The Florida state Supreme Court released its response to a lawsuit filed eariler in the week alleging Governor Rick Scott exceeded his authority in rejecting high speed rail money. The ruling states:
The Court has reviewed the petition, response, and reply, has heard oral argument, and has considered the factual allegations and legal arguments. Based on the limited record before the Court and a review of the federal and state law relied on by the parties, the Court has determined that the petitioners have not clearly demonstrated entitlement to …. relief. Accordingly, the emergency petition is hereby denied.
Too bad. Ray LaHood quickly responded by saying “I know that states across America are enthusiastic about receiving additional support to help bring America’s high-speed rail network to life and deliver all its economic benefits to their citizens.” No kidding.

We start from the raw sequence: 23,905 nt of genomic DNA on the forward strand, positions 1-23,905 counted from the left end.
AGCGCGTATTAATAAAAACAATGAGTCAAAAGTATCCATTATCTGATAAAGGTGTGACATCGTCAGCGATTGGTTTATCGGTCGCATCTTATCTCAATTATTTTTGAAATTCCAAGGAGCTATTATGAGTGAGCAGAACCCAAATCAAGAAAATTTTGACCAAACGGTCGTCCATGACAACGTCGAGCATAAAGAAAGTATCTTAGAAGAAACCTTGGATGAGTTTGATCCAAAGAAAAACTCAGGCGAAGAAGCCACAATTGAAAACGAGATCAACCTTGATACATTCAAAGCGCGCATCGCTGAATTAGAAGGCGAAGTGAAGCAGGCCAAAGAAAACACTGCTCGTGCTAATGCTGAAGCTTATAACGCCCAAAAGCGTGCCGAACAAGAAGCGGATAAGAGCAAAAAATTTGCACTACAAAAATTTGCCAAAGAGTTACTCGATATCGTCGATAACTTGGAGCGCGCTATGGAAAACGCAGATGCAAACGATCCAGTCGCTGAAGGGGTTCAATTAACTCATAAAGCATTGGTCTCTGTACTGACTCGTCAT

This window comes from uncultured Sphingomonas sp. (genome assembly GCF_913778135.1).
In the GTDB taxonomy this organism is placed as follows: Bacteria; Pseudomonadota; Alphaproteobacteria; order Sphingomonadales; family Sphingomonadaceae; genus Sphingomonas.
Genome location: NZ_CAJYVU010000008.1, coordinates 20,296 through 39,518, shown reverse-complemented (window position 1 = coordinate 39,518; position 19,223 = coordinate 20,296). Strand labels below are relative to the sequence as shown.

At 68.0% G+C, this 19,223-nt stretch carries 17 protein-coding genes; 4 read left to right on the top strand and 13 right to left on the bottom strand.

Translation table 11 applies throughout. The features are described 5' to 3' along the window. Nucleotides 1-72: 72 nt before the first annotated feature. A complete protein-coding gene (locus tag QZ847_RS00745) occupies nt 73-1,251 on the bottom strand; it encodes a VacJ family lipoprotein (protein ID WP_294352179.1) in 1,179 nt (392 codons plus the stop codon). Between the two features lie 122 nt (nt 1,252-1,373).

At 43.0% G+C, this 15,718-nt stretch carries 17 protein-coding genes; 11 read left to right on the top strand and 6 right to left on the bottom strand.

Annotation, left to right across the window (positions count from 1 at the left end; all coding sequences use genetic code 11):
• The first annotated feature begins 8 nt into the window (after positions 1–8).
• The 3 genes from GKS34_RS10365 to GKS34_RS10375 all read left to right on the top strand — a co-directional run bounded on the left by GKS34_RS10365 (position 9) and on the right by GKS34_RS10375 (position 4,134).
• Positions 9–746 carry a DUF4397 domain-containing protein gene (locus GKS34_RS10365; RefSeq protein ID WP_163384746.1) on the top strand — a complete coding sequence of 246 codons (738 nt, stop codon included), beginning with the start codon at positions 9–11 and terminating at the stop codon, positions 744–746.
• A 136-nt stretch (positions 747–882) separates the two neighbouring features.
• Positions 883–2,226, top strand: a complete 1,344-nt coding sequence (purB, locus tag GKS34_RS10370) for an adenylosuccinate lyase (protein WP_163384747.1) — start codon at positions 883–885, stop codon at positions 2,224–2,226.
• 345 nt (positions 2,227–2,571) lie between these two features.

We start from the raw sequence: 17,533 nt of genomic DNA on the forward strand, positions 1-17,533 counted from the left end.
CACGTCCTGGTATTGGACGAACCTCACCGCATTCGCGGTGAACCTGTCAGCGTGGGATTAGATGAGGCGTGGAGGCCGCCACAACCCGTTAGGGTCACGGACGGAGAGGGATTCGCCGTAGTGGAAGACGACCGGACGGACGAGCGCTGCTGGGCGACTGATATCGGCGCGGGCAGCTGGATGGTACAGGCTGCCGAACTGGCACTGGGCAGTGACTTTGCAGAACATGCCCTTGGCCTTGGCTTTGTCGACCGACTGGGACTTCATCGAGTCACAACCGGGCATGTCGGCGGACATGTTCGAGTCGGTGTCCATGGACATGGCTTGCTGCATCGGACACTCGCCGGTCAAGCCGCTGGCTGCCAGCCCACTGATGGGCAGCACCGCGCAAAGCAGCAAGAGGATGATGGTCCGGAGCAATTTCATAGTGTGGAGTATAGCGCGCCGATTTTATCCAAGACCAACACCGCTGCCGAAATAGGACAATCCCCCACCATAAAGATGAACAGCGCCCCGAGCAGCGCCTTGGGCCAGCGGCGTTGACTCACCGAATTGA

Earlier in the day governor Rick Scott used ongoing state funding of Tri-Rail as an example of why HSR would leave the state on the hook for ongoing mantinenance of the system once built. Kudos to Politifact for calling bullshit on this one.
If Scott were on a crusade to end public subsidies for all forms of transportation, that would be one thing. Transportation systems —including roads, buses, ports and trains — more than not require government help.
But Scott is trying to isolate the problem to trains when citing Tri-Rail’s revenue problems as a reason for nixing high-speed rail in Florida. It may be a convenient talking point, but the two systems are hardly alike. In the end, high-speed fail might fail and the projections for ridership might be too rosy. But people shouldn’t use Tri-Rail as evidence any more than they should cite any other form of mass transit. We rate this claim Barely True.
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